BTW... you "liked" post #2 . That poster stated, "The manual for the player should tell you." Perhaps you should also correct him/her or "unlike" the post. ;)
 
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Well, it's wonderful to have informed contributors to set everyone on the proper course.
Seemingly not seeing how you keep repeating that someone should follow the manual instead, even though we have not heard you do the same in this context.

OTOH... I'd still take 2 minutes to check the manual anyway. ;)
It takes just as long to copy a file and hitting play on the unit. You seem to want to take someone else's word for what an Apple tastes like.

BTW... you "liked" post #2 . That poster stated, "The manual for the player should tell you." Perhaps you should also correct him/her or "unlike" the post. ;)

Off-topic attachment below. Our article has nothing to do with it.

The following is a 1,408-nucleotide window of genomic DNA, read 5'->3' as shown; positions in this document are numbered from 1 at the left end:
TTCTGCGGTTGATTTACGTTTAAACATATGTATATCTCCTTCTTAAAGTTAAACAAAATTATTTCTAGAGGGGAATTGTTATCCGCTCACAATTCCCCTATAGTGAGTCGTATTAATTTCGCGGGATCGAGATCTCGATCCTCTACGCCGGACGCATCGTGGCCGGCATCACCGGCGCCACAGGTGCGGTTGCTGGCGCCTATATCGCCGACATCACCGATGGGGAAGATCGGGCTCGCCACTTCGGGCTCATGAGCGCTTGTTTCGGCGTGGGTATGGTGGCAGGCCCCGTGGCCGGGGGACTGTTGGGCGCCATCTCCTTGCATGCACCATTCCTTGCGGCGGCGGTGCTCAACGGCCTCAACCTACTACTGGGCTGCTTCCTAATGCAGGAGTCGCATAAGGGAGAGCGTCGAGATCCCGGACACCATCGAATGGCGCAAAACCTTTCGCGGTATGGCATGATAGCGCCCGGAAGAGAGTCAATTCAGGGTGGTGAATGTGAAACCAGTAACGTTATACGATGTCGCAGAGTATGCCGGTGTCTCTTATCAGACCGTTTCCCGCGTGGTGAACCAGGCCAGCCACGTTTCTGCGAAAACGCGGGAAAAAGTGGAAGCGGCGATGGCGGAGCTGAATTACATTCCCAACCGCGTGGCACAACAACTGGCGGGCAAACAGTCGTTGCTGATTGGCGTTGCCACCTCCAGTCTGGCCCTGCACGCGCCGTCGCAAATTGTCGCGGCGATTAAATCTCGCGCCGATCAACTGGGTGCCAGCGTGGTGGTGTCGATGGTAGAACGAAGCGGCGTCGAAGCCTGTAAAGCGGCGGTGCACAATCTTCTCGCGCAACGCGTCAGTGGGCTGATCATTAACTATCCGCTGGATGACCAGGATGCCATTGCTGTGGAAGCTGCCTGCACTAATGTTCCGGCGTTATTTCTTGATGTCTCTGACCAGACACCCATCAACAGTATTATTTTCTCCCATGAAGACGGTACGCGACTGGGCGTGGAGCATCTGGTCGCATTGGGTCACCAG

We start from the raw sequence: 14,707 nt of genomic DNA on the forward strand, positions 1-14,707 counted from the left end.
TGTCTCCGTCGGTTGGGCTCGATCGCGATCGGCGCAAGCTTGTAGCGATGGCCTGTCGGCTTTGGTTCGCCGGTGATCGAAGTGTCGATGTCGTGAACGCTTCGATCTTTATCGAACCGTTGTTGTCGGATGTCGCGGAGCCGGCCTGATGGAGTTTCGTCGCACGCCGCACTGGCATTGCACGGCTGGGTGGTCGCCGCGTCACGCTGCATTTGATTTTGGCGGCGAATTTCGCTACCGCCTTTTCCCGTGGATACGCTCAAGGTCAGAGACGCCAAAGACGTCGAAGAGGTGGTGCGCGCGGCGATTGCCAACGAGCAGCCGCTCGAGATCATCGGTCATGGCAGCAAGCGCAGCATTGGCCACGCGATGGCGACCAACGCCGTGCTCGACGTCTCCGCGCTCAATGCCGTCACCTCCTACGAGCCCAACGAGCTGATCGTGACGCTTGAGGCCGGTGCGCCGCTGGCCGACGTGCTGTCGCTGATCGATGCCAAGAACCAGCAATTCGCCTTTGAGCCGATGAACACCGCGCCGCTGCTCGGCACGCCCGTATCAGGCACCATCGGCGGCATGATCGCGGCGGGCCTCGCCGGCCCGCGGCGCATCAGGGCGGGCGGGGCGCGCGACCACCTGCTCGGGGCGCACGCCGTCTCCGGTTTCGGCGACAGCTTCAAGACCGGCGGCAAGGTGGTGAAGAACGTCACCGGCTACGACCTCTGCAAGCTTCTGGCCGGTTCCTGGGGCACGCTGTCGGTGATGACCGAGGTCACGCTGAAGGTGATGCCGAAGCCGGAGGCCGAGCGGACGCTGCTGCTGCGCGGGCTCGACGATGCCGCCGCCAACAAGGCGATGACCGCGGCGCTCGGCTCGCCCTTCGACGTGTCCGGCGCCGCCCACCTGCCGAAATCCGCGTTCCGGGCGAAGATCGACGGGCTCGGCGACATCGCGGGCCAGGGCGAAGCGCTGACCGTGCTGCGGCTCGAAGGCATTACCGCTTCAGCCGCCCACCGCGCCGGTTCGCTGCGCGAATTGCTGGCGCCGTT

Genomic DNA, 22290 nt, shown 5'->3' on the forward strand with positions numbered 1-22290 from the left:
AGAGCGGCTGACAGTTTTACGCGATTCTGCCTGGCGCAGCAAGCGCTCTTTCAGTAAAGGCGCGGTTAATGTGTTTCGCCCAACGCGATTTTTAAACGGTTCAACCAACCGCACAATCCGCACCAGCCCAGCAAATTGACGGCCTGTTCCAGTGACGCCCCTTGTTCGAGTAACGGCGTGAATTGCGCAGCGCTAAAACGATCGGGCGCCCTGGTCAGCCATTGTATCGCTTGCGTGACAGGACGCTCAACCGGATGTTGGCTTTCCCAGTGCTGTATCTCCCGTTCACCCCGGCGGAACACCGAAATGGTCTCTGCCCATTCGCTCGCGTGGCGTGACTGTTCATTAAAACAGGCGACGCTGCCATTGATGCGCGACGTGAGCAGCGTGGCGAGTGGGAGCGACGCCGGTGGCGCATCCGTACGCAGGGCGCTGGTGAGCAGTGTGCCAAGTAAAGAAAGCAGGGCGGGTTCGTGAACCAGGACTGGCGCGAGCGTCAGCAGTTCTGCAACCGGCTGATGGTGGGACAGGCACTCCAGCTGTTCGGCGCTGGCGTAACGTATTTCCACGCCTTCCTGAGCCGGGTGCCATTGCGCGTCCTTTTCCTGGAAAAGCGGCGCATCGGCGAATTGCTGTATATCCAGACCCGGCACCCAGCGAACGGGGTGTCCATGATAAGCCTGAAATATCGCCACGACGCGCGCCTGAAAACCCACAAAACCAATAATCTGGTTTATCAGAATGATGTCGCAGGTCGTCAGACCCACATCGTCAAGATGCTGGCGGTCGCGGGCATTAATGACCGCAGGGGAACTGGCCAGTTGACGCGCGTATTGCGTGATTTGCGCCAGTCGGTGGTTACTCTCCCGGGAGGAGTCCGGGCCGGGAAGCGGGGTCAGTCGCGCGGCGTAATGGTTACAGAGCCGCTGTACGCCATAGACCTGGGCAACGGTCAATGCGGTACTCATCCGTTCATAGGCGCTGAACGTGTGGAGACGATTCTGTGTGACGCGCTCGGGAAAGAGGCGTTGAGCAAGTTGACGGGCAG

No, I gave him the "like" for this part of his post: "Most likely the car player can't handle the format you transcoded them to. " Had you not repeated the part to read the manual that would have been the end of the conversation.
 

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This type of bantering is how I have been capable to remain married for 39 years.

I will now say again, "You're right sweetie. I'm sorry. Do what you think is best.":p

EDIT:
Post #5 responded, "Check your manual; i'm sure it'll tell you the supported formats."
 

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I agree with first you should "read you manual". This is not rocket science here.


You could also do an internet search. You could find the general most likely answer in a short length of time.